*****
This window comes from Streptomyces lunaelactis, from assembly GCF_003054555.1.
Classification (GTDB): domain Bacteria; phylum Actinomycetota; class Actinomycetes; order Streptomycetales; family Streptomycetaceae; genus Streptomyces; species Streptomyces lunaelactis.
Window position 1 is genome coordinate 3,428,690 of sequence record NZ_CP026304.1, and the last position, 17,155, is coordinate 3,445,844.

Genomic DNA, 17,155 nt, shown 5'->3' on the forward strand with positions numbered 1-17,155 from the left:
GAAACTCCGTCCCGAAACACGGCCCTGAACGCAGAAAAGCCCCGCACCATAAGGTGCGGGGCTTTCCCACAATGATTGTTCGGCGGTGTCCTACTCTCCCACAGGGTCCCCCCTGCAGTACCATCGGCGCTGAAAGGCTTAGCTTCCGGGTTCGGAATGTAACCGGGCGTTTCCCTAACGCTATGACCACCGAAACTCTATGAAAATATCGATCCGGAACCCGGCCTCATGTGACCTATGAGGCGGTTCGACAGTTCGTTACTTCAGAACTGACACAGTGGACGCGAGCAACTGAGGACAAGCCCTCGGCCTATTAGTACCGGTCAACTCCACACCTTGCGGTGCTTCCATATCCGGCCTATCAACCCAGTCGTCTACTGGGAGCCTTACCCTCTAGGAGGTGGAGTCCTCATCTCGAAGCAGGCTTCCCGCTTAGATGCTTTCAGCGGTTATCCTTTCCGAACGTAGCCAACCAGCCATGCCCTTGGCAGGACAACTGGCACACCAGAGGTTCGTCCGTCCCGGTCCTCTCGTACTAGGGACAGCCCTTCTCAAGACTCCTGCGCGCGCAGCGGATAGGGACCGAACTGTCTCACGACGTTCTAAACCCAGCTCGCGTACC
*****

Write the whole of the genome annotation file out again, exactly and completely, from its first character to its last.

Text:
This window comes from Streptomyces lunaelactis, from assembly GCF_003054555.1.
Classification (GTDB): domain Bacteria; phylum Actinomycetota; class Actinomycetes; order Streptomycetales; family Streptomycetaceae; genus Streptomyces; species Streptomyces lunaelactis.
Window position 1 is genome coordinate 3,428,690 of sequence record NZ_CP026304.1, and the last position, 17,155, is coordinate 3,445,844.

Genomic DNA, 17,155 nt, shown 5'->3' on the forward strand with positions numbered 1-17,155 from the left:
GAAACTCCGTCCCGAAACACGGCCCTGAACGCAGAAAAGCCCCGCACCATAAGGTGCGGGGCTTTCCCACAATGATTGTTCGGCGGTGTCCTACTCTCCCACAGGGTCCCCCCTGCAGTACCATCGGCGCTGAAAGGCTTAGCTTCCGGGTTCGGAATGTAACCGGGCGTTTCCCTAACGCTATGACCACCGAAACTCTATGAAAATATCGATCCGGAACCCGGCCTCATGTGACCTATGAGGCGGTTCGACAGTTCGTTACTTCAGAACTGACACAGTGGACGCGAGCAACTGAGGACAAGCCCTCGGCCTATTAGTACCGGTCAACTCCACACCTTGCGGTGCTTCCATATCCGGCCTATCAACCCAGTCGTCTACTGGGAGCCTTACCCTCTAGGAGGTGGAGTCCTCATCTCGAAGCAGGCTTCCCGCTTAGATGCTTTCAGCGGTTATCCTTTCCGAACGTAGCCAACCAGCCATGCCCTTGGCAGGACAACTGGCACACCAGAGGTTCGTCCGTCCCGGTCCTCTCGTACTAGGGACAGCCCTTCTCAAGACTCCTGCGCGCGCAGCGGATAGGGACCGAACTGTCTCACGACGTTCTAAACCCAGCTCGCGTACC